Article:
A coronavirus tale of two halves across the property sector

Increased home working and online shopping could change the commercial property sector permanently

Article updated: 8 June 2020 12:00pm Author: Ian Forrest

The commercial property sector has been one of the most heavily impacted by the coronavirus pandemic, and the lockdown could have some long term consequences. Faced with the closure of retail and leisure facilities over an extended period, it has not been surprising to hear of a fall in rental payments to landlords. Two of the largest in the sector, British Land and Land Securities, have both highlighted this in recent statements.

As shops gradually reopen the situation should slowly improve, but the ongoing social distancing measures mean that some retailers may need quite a lot of help from landlords to stay in business. With many people having turned to online shopping in recent months, there’s also a question about how much of that spending will return to the high street when all the restrictions are finally lifted. This is a trend which has been moving in that direction for several years and coronavirus may simply have accelerated it.

The position for office and industrial property is better, especially in prime urban areas, as many companies have been able to continue in operation with staff working from home. However, some analysts are now wondering if the very success of that change in behaviour could ultimately lead to longer term structural changes in demand for city centre office space. Research published by property services group CBRE* in May showed over 90% of commercial tenants expected to increase the amount of working from home capability after the pandemic has ended, and 44% of company employees also think there should be more working from home in future.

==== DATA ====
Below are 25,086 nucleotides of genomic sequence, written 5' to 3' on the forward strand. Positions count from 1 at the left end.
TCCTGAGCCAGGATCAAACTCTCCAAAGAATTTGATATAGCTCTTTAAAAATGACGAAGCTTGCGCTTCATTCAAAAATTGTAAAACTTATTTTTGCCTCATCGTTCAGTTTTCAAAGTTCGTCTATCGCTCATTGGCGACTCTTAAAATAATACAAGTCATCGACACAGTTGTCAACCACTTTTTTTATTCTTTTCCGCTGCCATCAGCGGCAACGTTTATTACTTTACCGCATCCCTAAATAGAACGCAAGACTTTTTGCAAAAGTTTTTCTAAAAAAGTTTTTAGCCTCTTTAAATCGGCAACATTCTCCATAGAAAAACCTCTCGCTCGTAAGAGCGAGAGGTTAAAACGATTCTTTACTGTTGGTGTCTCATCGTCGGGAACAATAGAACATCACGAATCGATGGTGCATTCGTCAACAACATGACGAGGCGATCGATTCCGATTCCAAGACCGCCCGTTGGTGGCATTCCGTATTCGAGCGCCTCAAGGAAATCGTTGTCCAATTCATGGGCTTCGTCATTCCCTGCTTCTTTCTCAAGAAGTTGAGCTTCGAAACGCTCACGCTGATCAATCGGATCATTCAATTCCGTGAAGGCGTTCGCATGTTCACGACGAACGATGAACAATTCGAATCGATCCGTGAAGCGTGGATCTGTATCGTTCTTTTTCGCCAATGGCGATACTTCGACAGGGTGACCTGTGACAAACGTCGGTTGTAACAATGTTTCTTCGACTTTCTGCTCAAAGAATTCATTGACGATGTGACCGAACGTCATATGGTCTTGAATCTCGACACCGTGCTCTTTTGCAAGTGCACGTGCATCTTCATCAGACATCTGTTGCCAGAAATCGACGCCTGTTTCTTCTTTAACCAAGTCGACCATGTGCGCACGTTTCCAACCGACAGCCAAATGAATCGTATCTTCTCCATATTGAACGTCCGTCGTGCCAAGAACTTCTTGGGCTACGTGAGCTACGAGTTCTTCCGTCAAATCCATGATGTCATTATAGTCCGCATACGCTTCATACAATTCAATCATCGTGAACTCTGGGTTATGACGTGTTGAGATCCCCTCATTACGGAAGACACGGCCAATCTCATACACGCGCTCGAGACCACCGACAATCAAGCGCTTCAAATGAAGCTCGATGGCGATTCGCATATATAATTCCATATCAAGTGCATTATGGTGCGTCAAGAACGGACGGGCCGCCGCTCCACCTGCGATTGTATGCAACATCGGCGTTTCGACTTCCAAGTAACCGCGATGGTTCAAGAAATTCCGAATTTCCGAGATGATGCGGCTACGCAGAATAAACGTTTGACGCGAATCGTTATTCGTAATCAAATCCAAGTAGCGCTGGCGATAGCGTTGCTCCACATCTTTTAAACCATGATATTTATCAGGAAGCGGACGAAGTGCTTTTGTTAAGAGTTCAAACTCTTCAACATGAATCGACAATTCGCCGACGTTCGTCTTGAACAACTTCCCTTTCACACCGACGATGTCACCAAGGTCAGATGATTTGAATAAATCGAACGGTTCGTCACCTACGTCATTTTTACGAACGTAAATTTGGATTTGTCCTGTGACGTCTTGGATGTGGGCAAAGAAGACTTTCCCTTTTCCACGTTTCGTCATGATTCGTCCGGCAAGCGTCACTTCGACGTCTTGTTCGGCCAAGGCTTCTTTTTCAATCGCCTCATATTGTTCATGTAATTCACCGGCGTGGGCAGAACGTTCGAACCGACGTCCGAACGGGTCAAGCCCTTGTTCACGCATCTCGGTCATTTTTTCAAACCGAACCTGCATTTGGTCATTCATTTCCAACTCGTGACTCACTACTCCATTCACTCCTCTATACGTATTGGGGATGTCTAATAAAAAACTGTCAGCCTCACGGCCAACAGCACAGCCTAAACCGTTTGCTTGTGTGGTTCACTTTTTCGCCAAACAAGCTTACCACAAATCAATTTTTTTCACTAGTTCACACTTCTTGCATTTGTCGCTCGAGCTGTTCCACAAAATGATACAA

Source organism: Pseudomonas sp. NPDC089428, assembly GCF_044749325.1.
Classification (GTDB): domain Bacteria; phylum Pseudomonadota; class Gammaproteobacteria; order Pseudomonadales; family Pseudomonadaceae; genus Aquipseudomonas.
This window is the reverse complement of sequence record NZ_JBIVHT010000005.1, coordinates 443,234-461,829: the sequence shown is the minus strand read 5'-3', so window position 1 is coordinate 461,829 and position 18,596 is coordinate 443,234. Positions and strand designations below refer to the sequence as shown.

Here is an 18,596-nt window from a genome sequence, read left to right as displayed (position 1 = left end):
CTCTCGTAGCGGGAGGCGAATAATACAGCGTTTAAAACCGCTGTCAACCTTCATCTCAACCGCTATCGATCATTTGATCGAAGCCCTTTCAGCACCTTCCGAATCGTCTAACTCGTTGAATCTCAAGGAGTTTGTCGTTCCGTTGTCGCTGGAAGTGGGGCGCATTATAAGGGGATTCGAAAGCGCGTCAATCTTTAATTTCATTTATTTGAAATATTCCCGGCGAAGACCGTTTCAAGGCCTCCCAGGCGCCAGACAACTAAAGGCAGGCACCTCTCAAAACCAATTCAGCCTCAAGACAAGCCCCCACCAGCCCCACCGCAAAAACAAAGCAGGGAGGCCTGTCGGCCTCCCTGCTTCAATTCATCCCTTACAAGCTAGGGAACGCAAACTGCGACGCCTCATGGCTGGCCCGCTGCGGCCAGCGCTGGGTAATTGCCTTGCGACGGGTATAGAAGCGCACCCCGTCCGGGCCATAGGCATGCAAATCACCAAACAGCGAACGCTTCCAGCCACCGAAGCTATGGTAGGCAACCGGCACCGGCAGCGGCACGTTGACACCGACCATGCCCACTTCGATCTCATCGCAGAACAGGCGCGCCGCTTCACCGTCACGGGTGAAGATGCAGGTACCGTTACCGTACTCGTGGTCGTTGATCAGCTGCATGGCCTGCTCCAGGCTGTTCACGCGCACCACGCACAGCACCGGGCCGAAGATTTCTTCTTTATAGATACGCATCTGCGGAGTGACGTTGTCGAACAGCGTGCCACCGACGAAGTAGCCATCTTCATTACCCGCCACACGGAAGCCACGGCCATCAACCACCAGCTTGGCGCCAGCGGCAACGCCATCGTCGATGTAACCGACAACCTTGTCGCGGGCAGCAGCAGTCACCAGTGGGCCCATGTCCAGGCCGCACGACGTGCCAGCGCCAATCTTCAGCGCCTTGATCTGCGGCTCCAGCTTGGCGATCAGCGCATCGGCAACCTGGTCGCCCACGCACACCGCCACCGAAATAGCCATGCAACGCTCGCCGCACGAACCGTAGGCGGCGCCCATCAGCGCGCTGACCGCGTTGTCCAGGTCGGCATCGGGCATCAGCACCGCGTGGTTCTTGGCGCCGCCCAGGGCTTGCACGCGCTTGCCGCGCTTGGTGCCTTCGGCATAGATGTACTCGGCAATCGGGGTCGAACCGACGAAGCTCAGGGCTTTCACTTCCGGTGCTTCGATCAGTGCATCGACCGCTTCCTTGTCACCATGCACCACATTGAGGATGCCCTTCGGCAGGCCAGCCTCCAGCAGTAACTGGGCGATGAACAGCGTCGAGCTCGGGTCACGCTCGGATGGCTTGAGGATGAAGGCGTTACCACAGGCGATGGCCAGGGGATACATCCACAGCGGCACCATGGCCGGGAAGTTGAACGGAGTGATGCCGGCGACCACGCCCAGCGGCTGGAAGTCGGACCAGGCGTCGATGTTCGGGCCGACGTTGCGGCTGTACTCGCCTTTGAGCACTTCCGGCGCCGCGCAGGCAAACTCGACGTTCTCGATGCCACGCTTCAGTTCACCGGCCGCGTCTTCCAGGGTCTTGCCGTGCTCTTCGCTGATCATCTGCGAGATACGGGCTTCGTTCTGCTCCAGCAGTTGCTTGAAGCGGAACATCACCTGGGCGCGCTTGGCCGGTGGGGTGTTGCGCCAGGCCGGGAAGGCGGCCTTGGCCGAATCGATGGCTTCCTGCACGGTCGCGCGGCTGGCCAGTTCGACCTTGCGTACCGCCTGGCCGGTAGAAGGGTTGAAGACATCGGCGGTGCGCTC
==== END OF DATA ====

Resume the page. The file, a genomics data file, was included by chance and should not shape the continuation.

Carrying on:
Its unlikely corporate tenants will leave urban areas altogether, but some may reduce the amount of space they occupy. Some big developers are already talking about changing the use of some of their retail properties to residential and leisure services, and that could also happen to office space over time.

For investors, it would be wise to note the suspension of a number of funds in recent months which invest mainly in physical property. That was mainly due to a lack of reliable valuation data. In relation to individual property development companies, many are trading at very large discounts to their asset values, but investors will want to see some stabilisation in those values and greater confidence about dividend payments before they find the sector attractive once again.


All information given including prices, yields and our opinion is correct at the time of publication. Our opinions on investments can change at any time and for our latest view please go to www.share.com. To understand how our Investment research team arrive at their views please read our Investment Research Policy.

Ian Forrest portrait photo
Ian Forrest

Investment Research Analyst

Ian’s background in investments, financial journalism and research has seen him advising private investors on equities and helping to manage portfolios. His qualifications include the Certificate in Financial Planning and the Chartered Institute for Securities & Investment’s Investment Advice Diploma.

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